Ten per cent rise in house prices predicted

14 May 2003
House market analysts are today claiming that house prices could rise by ten per cent this year despite evidence that the market is slowing.

The Royal Institution of Chartered Surveyors (RICS) is predicting that low interest rates at the end of the conflict in Iraq will help inflate house prices by ten per cent over 2003.

While it argues that property continues to be a 'safe bet' for investors, the body states that the situation poses problems for first time buyers.

The RICS housing market survey predicts that much of the growth will be outside the South East of England and expects growth to slow to five per cent in 2004.

The body acknowledged that with growth slowing to just over four per cent - almost half that observed over the second half of 2002 - there had been growing evidence of a slowdown in the market during the first quarter of 2003.

Despite this evidence of a slowdown, the group argues that affordability remains stretched.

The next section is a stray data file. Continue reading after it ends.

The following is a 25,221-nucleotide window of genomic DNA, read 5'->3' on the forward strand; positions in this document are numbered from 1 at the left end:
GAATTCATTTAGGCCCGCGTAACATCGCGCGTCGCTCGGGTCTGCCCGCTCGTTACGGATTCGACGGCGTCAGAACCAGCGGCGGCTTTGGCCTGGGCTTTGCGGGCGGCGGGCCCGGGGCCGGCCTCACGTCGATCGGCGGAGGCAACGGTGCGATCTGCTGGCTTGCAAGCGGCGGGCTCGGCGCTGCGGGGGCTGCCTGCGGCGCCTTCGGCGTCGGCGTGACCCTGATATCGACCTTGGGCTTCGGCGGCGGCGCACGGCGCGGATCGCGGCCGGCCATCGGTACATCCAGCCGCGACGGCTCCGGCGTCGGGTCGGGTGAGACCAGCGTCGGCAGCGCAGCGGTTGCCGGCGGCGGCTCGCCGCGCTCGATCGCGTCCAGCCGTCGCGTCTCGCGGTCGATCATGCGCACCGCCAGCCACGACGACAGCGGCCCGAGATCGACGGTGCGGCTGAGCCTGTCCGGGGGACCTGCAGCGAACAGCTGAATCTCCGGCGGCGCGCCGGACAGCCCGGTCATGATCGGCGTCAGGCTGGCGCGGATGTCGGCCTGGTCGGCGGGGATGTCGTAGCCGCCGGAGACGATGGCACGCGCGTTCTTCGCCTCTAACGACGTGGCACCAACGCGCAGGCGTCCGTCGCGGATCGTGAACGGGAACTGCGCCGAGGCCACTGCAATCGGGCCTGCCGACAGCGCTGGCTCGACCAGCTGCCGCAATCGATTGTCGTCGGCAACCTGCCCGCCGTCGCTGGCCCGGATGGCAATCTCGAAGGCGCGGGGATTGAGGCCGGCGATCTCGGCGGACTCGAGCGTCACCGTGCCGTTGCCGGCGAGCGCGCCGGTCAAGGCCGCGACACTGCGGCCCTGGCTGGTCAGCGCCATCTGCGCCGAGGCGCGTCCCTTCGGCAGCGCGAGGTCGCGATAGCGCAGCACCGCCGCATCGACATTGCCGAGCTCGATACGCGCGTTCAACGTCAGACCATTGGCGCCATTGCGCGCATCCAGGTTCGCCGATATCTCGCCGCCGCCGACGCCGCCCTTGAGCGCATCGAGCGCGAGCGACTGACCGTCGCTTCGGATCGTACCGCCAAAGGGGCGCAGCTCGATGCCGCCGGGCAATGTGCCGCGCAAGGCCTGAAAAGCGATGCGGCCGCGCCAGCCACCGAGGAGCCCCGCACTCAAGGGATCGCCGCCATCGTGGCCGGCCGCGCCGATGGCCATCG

RICS reports that house prices have risen sharply in relation to national average earnings and suggests that that prices would have to fall by 30 per cent to return to historical norms due to the 'extraordinary heights' reached.

However, it does not expect this to happen in the near future.

It also highlighted the problems faced by first time buyers, particularly some public sector workers such as teachers and nurses, in starting on the property ladder.

RICS stated that inequalities of income and low levels of house building are compounding the problems faced by these groups.

RICS chief executive Louis Armstrong said: 'While the housing market is providing a healthy investment for some, with house prices expected to continue to rise in 2004, many first-time buyers, particularly public sector workers, are unable to save the substantial deposit required to bridge the ever widening financial gap.'